In a recent interview, Steven King is quoted as saying that a Vertigo editor asked him not to use thought balloons in his work on American Vampire. An article in Comics Comics Mag brought this to our attention, and sparked discussion. Why do some editors now discourage, or even ban, thought balloons — even when the writer is Steven King? Are they perceived as being cheesy, and if so, why? Tim, Kumar, and Mulele discuss. Also: The Walking Dead, Billy Bat, and Gin-Tama!
Ruben Bolling is a comic strip creator who admits that he’s less interested in drawing than he used to be. Known as the brains behind the hilarious, and sometimes absurd, weekly strip “Tom the Dancing Bug,” Bolling does want to continue the strip, but also concentrate more effort on writing, and to move into other types of creative pursuits. One such pursuit may be a movie project with New Line Cinema. In an interview with Tim, Bolling talks about the movie, his influences, his tools, and his characters, as well as answering questions from listeners!
Also in this episode, Tim, Mulele, and Kumar discuss the upcoming WeirdCrimeTheater.com and Tim’s ongoing paid drawing gig (see his finished works below the break).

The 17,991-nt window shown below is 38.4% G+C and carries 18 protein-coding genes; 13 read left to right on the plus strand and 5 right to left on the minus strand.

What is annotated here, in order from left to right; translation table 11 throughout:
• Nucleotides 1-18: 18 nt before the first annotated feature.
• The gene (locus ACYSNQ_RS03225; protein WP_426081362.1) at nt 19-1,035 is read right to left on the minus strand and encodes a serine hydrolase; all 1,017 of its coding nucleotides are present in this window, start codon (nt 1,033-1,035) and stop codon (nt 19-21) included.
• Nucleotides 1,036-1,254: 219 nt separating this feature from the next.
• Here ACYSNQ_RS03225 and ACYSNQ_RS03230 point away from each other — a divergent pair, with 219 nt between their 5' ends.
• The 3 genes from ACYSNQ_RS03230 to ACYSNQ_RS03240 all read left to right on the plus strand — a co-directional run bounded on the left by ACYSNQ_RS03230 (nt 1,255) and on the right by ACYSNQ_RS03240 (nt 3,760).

Then an interview with (former) Tokyo resident Ed Siemienkowicz and a discussion of how to develop your own style. Tim continues to struggle with this as he is paid (!) (by an English school) to do some illustrations.
Finally, Mulele has a few words about WordPress plugin ComicPress, and why he’s switching to InkBlot — er, no, sorry, Webcomic 2.1
Comics are being used increasingly to get messages across visually, even those aimed at the business world.
Doug Jackson, a Tokyo-based business consultant, was involved in adapting Patrick Lencioni’s “The Five Dysfunctions of a Team” into a “manga version.” He talks to Tim about the challenges he faced in turning Lencioni’s “business fable” into a comics script, and the potential for using sequential art as a teaching tool.
Grant Brownrigg of Grantland.net sells usage rights to his business-themed comic strips and one-panel cartoons through the site, for use in everything from newsletters to presentations. He tells Tim about how the business started in 1984 and how it has evolved.